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The Western Star, April 28, 1922.

MEMORIES OF EARLY DAYS

A few Reminiscences of Pioneer Life in Comanche-co.

Some Early Day Events Recalled.

By Grant Stephens

"Wayne-co., Indiana, has always been to me what we usually refer to as "back home," said U. G. Stephens to a Western Star reporter recently. "That was the place of my birth and early education. However, like hundreds of other young men, I early made up my mind that I wanted to come out west and look the country over with a view of settling. So, in the summer of 1884 my brother John and I struck out.

We had some relatives in Eldorado, Kans., then, and so came to that town and made a visit there. While there we somehow ran across some fellows who had been out in this part of the state, and they advised us to come to Comanche-co. Two young men - relatives - made up their minds that they would like to make the trip out from Eldorado with us, so we got a young team and a spring wagon and stuck out, coming through Wichita, Kingman and Pratt.

We landed in Coldwater on the 7th day of October, 1884. The town was then only a little over three months old, but there was quite a sprinkle of houses here and building activities were quite lively. We found that the hotels and boarding houses were all full and that there was no place to stay for the night except in a real estate office. In that office a dozen or more of us slept with our feet together and our heads toward the walls.

The town was really having a small sized boom. People by the hundreds were coming in and settling either in town or on some quarter of land, so it was not long until the town was almost like a beehive, and nearly every quarter of desirable land out for several miles from town had been settled on.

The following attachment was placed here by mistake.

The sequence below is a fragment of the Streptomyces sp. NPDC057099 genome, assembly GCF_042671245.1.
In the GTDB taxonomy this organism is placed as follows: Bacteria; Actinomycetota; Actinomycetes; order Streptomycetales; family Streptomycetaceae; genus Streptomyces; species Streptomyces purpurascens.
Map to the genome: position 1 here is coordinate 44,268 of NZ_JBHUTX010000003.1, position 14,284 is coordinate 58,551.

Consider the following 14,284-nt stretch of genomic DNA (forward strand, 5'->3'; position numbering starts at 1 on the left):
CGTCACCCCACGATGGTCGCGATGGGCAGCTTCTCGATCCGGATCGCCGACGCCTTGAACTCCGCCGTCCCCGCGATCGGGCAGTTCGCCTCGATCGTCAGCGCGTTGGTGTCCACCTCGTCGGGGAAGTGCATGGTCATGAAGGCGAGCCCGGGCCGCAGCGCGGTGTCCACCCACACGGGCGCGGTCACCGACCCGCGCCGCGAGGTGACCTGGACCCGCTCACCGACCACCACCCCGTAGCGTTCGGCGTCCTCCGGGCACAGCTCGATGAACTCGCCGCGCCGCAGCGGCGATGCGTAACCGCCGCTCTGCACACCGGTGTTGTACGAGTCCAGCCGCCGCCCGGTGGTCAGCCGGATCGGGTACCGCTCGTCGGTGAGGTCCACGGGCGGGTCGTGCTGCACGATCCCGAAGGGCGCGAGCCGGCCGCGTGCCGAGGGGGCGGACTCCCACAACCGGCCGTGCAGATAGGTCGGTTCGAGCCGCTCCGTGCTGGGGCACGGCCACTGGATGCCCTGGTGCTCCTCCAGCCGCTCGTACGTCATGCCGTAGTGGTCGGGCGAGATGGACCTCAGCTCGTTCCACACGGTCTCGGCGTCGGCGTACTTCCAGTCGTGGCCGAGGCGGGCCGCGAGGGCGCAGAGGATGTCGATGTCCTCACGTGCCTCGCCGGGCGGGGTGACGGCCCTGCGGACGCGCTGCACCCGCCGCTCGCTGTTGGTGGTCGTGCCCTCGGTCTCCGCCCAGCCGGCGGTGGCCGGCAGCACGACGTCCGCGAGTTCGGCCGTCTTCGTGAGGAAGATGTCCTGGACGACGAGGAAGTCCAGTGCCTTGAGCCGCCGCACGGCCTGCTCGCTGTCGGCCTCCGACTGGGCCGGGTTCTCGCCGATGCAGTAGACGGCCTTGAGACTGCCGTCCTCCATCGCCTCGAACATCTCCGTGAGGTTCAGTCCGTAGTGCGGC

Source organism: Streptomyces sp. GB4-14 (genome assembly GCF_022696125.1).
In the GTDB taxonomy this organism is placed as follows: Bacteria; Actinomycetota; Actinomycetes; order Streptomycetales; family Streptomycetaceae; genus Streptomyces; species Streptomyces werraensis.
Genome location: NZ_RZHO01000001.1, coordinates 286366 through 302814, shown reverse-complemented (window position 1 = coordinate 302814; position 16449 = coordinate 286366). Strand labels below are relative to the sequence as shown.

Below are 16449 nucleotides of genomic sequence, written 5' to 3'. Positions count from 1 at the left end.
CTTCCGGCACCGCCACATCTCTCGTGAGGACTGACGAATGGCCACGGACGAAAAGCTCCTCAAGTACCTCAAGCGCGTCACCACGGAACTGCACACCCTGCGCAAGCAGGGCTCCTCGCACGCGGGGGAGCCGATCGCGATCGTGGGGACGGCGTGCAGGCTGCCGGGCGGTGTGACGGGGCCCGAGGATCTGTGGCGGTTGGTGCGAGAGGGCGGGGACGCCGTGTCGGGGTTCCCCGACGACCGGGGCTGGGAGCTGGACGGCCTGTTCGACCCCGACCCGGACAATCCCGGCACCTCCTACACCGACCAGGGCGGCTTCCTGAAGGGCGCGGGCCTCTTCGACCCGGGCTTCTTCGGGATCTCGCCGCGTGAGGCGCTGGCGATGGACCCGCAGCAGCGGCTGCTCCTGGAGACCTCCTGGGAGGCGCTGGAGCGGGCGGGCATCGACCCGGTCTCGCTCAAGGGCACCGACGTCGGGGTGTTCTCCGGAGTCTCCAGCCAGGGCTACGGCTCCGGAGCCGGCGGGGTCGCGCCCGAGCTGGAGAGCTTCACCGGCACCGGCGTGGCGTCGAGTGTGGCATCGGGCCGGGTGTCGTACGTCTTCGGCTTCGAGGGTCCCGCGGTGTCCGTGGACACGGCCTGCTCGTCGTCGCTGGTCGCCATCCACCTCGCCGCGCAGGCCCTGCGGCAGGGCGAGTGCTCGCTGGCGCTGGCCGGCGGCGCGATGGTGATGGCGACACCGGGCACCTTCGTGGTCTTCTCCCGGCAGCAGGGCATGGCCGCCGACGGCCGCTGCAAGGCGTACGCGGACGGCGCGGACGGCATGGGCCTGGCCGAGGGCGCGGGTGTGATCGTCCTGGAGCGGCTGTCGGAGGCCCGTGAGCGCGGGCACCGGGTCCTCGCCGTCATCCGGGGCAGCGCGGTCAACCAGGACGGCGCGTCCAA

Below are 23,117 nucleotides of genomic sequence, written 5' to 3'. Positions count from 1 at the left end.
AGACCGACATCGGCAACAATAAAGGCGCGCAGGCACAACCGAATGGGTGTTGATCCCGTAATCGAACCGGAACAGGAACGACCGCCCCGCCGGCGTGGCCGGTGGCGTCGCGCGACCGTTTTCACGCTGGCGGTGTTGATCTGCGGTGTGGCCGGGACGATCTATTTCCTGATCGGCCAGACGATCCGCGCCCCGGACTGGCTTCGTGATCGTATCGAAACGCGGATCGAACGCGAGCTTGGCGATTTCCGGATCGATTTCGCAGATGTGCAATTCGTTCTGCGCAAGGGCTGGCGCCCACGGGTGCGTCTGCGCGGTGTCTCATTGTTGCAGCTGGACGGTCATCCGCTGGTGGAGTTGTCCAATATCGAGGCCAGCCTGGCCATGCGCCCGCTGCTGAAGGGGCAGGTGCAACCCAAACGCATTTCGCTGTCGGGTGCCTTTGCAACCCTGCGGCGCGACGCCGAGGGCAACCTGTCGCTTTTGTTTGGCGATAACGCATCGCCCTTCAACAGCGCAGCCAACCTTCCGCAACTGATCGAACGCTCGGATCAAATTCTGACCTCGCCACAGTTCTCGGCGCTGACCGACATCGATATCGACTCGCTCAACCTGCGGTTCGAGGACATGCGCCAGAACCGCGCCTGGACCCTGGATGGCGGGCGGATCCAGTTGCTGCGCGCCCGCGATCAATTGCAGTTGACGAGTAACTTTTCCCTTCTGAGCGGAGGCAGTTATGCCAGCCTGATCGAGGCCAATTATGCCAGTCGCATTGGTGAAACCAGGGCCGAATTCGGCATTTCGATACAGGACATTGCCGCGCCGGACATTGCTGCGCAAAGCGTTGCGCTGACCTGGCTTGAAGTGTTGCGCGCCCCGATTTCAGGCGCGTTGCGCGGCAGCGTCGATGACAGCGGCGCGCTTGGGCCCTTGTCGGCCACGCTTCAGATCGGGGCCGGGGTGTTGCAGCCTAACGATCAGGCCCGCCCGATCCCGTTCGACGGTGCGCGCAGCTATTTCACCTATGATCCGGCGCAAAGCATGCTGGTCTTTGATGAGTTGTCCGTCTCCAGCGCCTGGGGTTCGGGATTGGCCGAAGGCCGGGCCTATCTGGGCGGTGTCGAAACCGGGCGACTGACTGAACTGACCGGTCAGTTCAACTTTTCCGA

Brother John and I took claims up near the present Comanche-Kiowa-co. line. The quarter I settled on is now the north quarter of the R. E. Burkhall land. I had not been on the claim very long when along came a fellow who informed me that that quarter belonged to his sister, that she had settled on it, etc. I asked him where his sister was, and he replied that she was at a friend's not far away. I told him to have her come and talk with me about it, but he very curtly replied, "I won't allow my sister to come and talk with any man." I told him all right, I would stay right where I was until she did show up and convince me that she had a better title to the land than I had. She never came, so I got the land.

Of course I mingled with the town people some, and to some extent caught the spirit of the boom. I got hold of a little money and invested in town lots, and that way made some profit. I recall that Wm. Hungerford and I worked together and went in with the idea of getting rich on town lots. I borrowed $600 on my claim and invested most of the amount in town lots. But we didn't get rich - not by a whole lot. I had $600 worth of experience - and that was about all.

"I finally got started in on a small scale as a land owner. I owned one quarter, and finally got a chance to buy an adjoining quarter for $300. I paid $50 down and gave my note for the balance. Those were days when people didn't have very much faith in land out in this part of the state, but somehow I made up my mind to stay - and I have never regretted that I did so."


STEPHENS - Born July 26, 1900. Mr. and Mrs. U. G. Stephens, a daughter. -- The Western Star, December 28, 1900.

STEPHENS - Born July 30, 1903, to Mr. and Mrs. U. G. Stephens, a son. -- The Western Star, January 1, 1904.


Also see:

Coldwater, Kansas:
SOME OF ITS BUSINESS HOUSES WRITTEN UP IN GRAPHIC STYLE.
A Good Showing for a Six Months Old Town.

The Western Star, 22 November 1884.

Coldwater Centennial Notebook, 1884 - 1984 by Evelyn Reed

James Rolla & Agnes L. (Wallace) Doig

Protection Store Burglarized
The Western Star, July 30, 1920.

List of Pioneer Settlers Buried in Crown Hill Cemetery
The Western Star, 16 June 1933.

Death List of Pioneer Settlers, 1898 to July 1923
The Western Star, August 3, 1923.


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